Wren, Dru on Why TBWA CEO Stayed

LOS ANGELES “Please don’t go.”

That was the last thing Omnicom chief executive John Wren said to TBWA worldwide CEO Jean-Marie Dru after a three-hour lunch over wine in Cannes last week, where the two men talked about Dru’s accomplishments in his four years atop TBWA, even as Havas’ impassioned attempt to woo the 59-year-old Frenchman to replace Alain de Pouzilhac ratcheted up from ad-industry spectacle to international business soap opera.

The first thing Dru said to Wren when they sat down to begin the lunch was, “It’s not about money. This has nothing to do with that.”

Remarkably, Dru didn’t ask for anything to stay and wasn’t offered anything, and he said he only asked Havas financially to match his Omnicom contract (signed in April, that deal provides for a yearly salary of $1 million-plus, minimum aggregate bonus payments of $6 million for the next three years, plus various perks).

In the end, Wren said today, “[Dru] was unbelievably true to his word [about money not being the issue]. And I give him tremendous credit for that. This decision, because of the importance of Havas in France, is an incredible re-affirmation of my relationship with Jean-Marie but more important, the relationship he has established with the company that he has built worldwide and its 8,000 employees.”

In fitting Gallic style, Dru said he’s staying with TBWA because of love.

“At the end of the day, it’s a simple story, and a beautiful story,” he said. “It came down to the fact that I could not leave TBWA or those people.” He also cited his “very special friendship” with Wren and TBWA worldwide chairman and chief creative officer Lee Clow, whom Dru said “has been unbelievable,” as factors in his decision to stay. “They’ve been very strong friends,” he said of Wren and Clow.

In a memo to the staff of TBWA today, Dru hit the same note, saying, “The reason behind my decision is the unique spirit that exists at TBWA, and which can make us the ultimate reference for worldwide communications groups. Many of you have expressed signs of support, directly or indirectly. I’d like to thank each one of you for this. Your support made all the difference in that it demonstrated the incomparable strength, goodwill and solidarity that are unique to TBWA.”

Dru concluded, “I would also like to thank each of our clients, in particular those who expressed their affection and attachment over the past two weeks.”

The will-he-stay-or-will-he-go drama that hypnotized the industry for more than a week would have ended last night, when Dru made his decision and tried to call Wren from Paris, but the holding company leader, who doesn’t carry a cell phone, was at his son’s baseball game. They connected this morning—less than 24 hours after Havas established a compensation and selection committee “to look at the plan proposed to Jean-Marie Dru or whomever they choose” to replace de Pouzilhac, as a Havas rep explained it.

Today, the rebuffed holding company released a terse statement that said, “The new Compensation and Selection Committee appointed by the Havas board of directors at its meeting yesterday is actively pursuing the work begun since the departure of Alain de Pouzilhac to determine his successor.” Among those reportedly candidate-worthy are Mercedes Erra and Stephane Fouks, leaders of Havas’ powerful Euro RSCG France operation. (Havas owns Euro RSCG, Arnold and Media Planning Group.)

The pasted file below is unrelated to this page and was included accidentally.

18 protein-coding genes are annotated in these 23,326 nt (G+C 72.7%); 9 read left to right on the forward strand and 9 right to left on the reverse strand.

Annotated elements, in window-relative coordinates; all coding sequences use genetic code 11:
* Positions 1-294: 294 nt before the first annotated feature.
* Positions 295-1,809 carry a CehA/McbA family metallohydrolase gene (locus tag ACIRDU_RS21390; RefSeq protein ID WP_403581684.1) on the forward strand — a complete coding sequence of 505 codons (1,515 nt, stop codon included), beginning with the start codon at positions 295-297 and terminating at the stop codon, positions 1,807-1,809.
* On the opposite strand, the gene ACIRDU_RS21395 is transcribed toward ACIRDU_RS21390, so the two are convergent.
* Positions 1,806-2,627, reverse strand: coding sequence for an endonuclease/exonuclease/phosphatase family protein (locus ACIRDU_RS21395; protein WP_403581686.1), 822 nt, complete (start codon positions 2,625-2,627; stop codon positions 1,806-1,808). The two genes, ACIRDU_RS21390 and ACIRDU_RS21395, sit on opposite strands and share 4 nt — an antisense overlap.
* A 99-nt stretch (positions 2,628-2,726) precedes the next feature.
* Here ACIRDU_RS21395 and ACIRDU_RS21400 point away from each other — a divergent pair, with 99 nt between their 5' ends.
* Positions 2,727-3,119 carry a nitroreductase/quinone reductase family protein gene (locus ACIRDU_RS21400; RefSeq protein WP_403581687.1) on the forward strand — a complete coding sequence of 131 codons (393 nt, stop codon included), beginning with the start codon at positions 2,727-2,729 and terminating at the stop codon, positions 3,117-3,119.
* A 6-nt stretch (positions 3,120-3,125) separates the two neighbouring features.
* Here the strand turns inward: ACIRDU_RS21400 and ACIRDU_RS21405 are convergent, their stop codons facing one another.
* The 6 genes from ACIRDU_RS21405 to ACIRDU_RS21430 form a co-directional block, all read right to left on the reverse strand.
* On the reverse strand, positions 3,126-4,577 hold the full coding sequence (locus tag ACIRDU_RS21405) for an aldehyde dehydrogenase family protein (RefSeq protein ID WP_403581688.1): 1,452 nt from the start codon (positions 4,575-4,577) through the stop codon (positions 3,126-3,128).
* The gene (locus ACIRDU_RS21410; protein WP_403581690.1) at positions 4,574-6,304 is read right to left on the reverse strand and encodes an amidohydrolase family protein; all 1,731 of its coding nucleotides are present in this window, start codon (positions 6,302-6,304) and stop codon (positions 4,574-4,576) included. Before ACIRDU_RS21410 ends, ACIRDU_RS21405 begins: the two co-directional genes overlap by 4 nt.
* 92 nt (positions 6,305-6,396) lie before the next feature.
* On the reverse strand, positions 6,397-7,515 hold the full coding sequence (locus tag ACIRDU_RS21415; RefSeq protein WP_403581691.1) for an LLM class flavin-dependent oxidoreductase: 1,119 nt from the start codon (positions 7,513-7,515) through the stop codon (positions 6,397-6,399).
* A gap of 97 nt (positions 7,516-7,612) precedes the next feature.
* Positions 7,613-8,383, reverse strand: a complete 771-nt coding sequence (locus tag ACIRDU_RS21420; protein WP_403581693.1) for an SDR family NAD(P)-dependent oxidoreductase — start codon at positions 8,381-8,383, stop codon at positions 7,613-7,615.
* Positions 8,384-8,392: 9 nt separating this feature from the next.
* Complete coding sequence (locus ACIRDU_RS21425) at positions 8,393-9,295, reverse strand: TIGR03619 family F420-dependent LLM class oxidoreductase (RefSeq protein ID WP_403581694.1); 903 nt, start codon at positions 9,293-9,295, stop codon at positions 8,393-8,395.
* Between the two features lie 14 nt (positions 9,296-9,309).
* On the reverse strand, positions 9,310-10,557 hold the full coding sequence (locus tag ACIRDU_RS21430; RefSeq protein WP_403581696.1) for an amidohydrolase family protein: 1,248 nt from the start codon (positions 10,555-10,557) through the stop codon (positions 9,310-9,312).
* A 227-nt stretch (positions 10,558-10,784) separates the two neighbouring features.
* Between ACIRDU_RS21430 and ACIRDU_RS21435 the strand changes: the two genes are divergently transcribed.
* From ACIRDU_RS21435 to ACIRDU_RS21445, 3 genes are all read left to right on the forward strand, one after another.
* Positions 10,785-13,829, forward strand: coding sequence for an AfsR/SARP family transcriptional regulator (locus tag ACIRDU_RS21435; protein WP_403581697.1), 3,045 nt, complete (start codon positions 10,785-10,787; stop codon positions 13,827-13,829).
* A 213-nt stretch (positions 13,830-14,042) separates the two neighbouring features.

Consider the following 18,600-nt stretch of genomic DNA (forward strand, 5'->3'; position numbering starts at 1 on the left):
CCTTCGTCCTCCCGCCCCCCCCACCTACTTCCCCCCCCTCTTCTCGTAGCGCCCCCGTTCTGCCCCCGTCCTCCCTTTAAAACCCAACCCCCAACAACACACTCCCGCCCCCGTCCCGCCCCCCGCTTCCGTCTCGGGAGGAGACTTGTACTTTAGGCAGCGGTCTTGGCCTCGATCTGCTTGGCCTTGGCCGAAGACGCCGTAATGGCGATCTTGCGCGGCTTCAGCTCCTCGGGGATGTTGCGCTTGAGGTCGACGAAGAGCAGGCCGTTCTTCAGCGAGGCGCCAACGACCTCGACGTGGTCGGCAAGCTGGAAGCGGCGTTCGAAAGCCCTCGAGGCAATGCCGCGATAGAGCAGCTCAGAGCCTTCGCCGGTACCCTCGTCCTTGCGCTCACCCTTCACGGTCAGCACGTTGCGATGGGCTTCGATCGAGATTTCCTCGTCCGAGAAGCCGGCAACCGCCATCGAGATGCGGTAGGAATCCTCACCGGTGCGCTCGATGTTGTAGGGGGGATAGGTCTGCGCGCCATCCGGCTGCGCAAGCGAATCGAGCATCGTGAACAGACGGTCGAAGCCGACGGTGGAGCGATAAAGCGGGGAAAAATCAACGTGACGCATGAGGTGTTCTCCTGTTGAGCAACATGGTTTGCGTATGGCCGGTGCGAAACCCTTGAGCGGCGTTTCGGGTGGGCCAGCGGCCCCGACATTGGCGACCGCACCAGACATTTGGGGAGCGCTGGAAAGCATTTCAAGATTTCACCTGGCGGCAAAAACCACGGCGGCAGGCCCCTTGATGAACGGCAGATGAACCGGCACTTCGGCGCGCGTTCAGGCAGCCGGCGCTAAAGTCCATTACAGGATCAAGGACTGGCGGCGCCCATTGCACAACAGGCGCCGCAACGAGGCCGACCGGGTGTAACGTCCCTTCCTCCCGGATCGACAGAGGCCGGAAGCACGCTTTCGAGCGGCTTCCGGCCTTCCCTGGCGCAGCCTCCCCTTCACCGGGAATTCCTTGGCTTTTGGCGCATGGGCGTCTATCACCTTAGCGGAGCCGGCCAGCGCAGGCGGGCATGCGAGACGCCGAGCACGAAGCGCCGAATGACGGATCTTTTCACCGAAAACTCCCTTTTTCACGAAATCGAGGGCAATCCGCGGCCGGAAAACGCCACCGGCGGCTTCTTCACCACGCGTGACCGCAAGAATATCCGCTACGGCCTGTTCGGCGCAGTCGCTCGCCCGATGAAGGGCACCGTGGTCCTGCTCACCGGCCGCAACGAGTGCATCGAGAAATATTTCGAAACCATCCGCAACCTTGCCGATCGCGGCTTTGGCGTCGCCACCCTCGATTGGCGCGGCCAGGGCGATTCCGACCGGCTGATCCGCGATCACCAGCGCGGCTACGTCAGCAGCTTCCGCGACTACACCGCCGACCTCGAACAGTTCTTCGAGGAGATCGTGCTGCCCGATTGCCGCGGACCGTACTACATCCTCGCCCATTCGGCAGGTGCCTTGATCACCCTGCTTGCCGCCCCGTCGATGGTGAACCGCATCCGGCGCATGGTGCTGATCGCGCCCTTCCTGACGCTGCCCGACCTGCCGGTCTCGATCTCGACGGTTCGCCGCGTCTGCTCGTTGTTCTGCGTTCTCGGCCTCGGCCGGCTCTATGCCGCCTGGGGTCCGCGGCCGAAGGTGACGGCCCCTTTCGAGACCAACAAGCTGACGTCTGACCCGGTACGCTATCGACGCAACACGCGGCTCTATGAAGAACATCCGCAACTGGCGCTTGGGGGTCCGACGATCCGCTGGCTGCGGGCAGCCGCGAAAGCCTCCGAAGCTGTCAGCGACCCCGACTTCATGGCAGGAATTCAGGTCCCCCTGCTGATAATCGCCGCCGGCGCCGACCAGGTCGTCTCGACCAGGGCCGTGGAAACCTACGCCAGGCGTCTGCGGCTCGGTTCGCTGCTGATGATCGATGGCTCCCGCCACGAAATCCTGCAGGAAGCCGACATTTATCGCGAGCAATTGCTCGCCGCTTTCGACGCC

Despite some teasing and good-natured ribbing at TBWA events last week, Wren and Dru stayed true to an agreement (made over lunch on Wednesday) not to formally discuss the issue until they left Cannes. Nevertheless, as Dru was mulling whether or not to accept Havas’ offer or remain at TBWA, his story threatened to smother the ad festival itself. Dru became the subject of a fevered guessing game about what he would do. Havas executives in Paris and Cannes showered Dru with florid praise in the press, while Wren and the rest of the TBWA team and even clients proclaimed their ardent affection and respect for Dru at various lunches, dinners and parties throughout the festival week.

Dru was widely regarded as the first choice of the company’s de facto headman, financier Vincent Bolloré, who now owns 22 percent of Havas. De Pouzilhac resigned one week ago [Adweek Online, June 21]. He stepped aside during the first Havas board meeting since losing a bruising battle with Bolloré, who won four seats on the Havas board during a tumultuous shareholder meeting on June 9. At the board meeting, Havas announced that during the transition to a new CEO, board member Richard Colker would “exercise the functions of chairman and chief executive officer,” backed by a trio of board members and top Havas operating execs, including Arnold’s Ed Eskandarian, Media Planning Group’s Fernando Rodés and Havas director Jacques Séguéla.

“Mercedes and Stephane really don’t have the experience to run a holding company, although they are famous in their own right over there,” said one Havas insider. “I don’t think [Havas will] drop everything just to put a body in and they’ve said as much since they have the interim team in place. Maybe they are looking for an eminence grise from Bolloré’s Rolodex of who’s who in French business. Wherever Alain is today, he’s laughing.”

This story updates an item posted earlier today with commentary from Wren, Dru and others.


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